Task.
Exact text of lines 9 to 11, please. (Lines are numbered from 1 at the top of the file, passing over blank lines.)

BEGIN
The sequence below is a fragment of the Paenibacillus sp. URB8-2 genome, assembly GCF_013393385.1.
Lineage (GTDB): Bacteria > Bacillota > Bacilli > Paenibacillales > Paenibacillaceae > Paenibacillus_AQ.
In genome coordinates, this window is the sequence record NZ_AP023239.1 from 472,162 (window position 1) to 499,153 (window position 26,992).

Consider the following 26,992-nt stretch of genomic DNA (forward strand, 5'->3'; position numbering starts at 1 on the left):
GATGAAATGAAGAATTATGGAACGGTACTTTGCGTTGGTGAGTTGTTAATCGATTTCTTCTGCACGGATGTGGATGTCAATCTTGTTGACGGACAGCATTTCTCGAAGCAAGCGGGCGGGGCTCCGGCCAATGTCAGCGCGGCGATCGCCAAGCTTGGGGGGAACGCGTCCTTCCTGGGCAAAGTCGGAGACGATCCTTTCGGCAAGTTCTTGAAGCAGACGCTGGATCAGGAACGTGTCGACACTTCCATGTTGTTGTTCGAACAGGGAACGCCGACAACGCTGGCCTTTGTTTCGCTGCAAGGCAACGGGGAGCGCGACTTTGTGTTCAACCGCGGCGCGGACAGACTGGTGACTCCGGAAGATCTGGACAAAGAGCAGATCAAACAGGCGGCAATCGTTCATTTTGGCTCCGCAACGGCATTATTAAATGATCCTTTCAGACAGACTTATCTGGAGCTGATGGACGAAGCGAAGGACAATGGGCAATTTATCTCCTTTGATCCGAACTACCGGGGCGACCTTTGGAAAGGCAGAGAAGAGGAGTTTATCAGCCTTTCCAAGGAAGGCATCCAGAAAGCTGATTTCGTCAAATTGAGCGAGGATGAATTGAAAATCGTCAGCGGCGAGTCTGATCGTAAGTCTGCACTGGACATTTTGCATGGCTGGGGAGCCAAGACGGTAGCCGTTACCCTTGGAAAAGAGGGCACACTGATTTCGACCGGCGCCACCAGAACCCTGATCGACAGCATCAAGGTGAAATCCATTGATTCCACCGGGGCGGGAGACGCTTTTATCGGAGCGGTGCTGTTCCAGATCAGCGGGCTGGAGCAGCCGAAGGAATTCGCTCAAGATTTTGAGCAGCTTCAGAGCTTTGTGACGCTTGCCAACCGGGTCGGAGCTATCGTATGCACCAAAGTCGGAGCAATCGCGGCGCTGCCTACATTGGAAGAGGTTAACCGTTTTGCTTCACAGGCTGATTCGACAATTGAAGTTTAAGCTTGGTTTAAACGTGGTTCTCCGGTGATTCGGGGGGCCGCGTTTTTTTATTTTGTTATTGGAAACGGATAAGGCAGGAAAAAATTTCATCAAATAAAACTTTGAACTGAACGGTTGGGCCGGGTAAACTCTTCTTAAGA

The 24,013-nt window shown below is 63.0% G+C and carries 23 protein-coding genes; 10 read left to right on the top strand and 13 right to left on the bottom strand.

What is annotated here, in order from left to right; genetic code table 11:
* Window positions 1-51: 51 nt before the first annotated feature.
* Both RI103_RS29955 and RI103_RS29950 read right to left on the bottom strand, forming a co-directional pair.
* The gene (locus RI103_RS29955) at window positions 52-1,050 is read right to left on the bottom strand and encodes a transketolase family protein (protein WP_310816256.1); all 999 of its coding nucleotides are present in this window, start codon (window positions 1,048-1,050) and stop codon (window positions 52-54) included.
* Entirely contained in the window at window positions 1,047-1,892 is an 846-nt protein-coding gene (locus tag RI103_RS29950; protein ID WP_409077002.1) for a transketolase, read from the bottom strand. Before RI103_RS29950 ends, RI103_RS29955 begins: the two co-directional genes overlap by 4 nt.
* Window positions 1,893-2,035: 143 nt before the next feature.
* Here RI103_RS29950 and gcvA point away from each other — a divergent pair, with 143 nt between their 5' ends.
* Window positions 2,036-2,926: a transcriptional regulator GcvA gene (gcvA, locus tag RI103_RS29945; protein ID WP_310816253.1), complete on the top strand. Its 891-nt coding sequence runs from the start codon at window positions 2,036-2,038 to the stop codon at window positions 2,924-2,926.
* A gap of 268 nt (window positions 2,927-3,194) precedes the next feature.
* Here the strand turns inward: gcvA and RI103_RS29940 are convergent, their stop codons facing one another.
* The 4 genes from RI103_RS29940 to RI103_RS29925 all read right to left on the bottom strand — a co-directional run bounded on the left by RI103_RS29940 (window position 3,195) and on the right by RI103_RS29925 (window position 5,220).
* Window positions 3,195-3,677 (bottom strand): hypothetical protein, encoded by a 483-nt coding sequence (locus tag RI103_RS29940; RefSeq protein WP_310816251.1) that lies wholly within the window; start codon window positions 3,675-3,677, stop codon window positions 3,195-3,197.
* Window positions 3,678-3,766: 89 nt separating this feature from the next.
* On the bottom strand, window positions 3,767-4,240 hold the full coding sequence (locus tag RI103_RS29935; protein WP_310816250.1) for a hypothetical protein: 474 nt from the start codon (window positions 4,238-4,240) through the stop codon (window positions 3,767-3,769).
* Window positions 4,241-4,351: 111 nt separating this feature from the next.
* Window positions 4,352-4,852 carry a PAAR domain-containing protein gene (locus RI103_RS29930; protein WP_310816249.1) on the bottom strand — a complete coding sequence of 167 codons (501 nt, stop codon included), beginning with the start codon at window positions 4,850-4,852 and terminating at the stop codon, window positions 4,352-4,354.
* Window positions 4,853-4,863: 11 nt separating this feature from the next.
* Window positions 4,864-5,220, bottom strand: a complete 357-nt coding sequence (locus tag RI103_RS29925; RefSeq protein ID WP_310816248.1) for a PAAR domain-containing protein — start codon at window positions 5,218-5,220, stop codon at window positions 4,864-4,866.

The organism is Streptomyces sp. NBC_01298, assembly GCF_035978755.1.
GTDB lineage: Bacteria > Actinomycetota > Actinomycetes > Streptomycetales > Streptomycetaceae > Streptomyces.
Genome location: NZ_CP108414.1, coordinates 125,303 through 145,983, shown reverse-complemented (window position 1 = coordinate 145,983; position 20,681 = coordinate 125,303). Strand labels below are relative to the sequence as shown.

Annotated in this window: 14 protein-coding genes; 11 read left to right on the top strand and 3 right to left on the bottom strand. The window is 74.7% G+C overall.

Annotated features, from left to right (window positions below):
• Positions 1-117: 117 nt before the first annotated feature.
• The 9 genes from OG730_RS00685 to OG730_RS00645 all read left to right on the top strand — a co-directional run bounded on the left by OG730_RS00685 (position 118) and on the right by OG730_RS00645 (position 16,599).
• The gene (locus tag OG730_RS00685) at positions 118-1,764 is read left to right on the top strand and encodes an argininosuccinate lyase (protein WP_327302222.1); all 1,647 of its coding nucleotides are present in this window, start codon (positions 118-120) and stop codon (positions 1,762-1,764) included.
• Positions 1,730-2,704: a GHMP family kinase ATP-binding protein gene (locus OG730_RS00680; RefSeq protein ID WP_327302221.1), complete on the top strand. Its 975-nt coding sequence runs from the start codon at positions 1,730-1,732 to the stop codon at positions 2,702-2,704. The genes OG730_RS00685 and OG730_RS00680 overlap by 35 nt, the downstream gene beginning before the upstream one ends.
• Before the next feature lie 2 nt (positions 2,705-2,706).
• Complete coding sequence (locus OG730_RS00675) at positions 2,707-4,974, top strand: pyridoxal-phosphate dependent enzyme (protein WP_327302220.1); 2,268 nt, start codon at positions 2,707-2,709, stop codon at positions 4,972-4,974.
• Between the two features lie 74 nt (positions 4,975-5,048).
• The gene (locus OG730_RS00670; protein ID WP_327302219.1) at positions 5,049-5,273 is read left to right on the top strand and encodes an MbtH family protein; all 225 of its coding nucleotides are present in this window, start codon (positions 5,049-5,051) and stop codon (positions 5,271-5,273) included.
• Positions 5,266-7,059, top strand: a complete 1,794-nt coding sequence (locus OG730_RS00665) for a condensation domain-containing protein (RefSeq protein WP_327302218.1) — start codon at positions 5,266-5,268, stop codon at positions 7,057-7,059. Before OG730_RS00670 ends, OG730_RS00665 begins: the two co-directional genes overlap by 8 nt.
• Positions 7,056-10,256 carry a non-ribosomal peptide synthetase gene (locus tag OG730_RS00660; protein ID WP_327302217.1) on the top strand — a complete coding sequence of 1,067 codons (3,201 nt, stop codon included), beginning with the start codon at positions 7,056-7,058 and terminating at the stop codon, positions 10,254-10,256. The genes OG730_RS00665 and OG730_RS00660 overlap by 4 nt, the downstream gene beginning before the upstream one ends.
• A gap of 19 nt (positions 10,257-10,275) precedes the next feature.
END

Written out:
* Both RI103_RS29955 and RI103_RS29950 read right to left on the bottom strand, forming a co-directional pair.
* The gene (locus RI103_RS29955) at window positions 52-1,050 is read right to left on the bottom strand and encodes a transketolase family protein (protein WP_310816256.1); all 999 of its coding nucleotides are present in this window, start codon (window positions 1,048-1,050) and stop codon (window positions 52-54) included.
* Entirely contained in the window at window positions 1,047-1,892 is an 846-nt protein-coding gene (locus tag RI103_RS29950; protein ID WP_409077002.1) for a transketolase, read from the bottom strand. Before RI103_RS29950 ends, RI103_RS29955 begins: the two co-directional genes overlap by 4 nt.